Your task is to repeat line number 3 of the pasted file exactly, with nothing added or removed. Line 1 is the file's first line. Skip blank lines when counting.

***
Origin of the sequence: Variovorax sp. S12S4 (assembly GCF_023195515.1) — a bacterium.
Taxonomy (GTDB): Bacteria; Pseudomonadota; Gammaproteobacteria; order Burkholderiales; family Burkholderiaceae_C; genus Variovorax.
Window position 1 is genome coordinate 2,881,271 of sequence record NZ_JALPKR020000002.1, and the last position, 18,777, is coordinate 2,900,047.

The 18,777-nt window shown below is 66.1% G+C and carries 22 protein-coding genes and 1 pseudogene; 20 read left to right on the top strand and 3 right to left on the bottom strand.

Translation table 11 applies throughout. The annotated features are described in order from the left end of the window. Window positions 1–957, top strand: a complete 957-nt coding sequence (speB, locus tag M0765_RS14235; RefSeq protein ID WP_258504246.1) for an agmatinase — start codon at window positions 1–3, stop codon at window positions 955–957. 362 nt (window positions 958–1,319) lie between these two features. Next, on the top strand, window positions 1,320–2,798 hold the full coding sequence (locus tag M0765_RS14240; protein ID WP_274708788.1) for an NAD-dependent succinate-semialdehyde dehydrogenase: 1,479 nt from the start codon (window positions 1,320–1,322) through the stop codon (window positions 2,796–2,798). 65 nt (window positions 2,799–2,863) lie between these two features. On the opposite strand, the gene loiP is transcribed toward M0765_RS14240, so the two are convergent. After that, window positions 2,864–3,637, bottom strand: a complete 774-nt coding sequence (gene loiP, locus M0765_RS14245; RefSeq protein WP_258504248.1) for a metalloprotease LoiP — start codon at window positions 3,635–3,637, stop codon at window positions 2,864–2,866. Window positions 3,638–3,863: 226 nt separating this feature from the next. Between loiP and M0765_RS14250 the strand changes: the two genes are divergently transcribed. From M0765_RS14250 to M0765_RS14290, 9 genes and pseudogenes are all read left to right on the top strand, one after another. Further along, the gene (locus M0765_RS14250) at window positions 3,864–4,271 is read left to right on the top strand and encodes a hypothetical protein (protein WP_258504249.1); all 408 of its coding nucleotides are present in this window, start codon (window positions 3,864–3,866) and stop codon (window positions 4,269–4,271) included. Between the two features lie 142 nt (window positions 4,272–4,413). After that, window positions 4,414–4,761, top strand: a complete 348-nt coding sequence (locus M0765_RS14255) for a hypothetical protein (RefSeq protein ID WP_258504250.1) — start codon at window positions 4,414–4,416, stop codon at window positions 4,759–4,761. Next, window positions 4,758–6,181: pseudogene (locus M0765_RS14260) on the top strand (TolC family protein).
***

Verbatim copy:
Window position 1 is genome coordinate 2,881,271 of sequence record NZ_JALPKR020000002.1, and the last position, 18,777, is coordinate 2,900,047.